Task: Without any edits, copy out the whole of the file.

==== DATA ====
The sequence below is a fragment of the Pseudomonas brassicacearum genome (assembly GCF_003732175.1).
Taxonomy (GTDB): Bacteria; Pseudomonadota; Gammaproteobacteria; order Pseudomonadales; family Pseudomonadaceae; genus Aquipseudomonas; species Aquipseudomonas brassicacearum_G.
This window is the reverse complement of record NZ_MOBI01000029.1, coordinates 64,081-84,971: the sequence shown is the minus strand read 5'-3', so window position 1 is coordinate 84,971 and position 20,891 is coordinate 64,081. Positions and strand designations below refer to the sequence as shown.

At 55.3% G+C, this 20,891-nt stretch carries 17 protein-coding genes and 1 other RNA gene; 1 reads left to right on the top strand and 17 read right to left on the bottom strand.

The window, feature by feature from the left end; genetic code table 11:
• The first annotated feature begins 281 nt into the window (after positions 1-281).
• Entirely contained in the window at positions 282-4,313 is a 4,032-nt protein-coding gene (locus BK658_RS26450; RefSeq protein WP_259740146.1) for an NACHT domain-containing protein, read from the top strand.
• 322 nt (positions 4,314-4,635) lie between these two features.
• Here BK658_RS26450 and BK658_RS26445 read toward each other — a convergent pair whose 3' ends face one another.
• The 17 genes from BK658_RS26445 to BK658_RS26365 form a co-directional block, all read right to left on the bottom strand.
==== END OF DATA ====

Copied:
The sequence below is a fragment of the Pseudomonas brassicacearum genome (assembly GCF_003732175.1).
Taxonomy (GTDB): Bacteria; Pseudomonadota; Gammaproteobacteria; order Pseudomonadales; family Pseudomonadaceae; genus Aquipseudomonas; species Aquipseudomonas brassicacearum_G.
This window is the reverse complement of record NZ_MOBI01000029.1, coordinates 64,081-84,971: the sequence shown is the minus strand read 5'-3', so window position 1 is coordinate 84,971 and position 20,891 is coordinate 64,081. Positions and strand designations below refer to the sequence as shown.

At 55.3% G+C, this 20,891-nt stretch carries 17 protein-coding genes and 1 other RNA gene; 1 reads left to right on the top strand and 17 read right to left on the bottom strand.

The window, feature by feature from the left end; genetic code table 11:
• The first annotated feature begins 281 nt into the window (after positions 1-281).
• Entirely contained in the window at positions 282-4,313 is a 4,032-nt protein-coding gene (locus BK658_RS26450; RefSeq protein WP_259740146.1) for an NACHT domain-containing protein, read from the top strand.
• 322 nt (positions 4,314-4,635) lie between these two features.
• Here BK658_RS26450 and BK658_RS26445 read toward each other — a convergent pair whose 3' ends face one another.
• The 17 genes from BK658_RS26445 to BK658_RS26365 form a co-directional block, all read right to left on the bottom strand.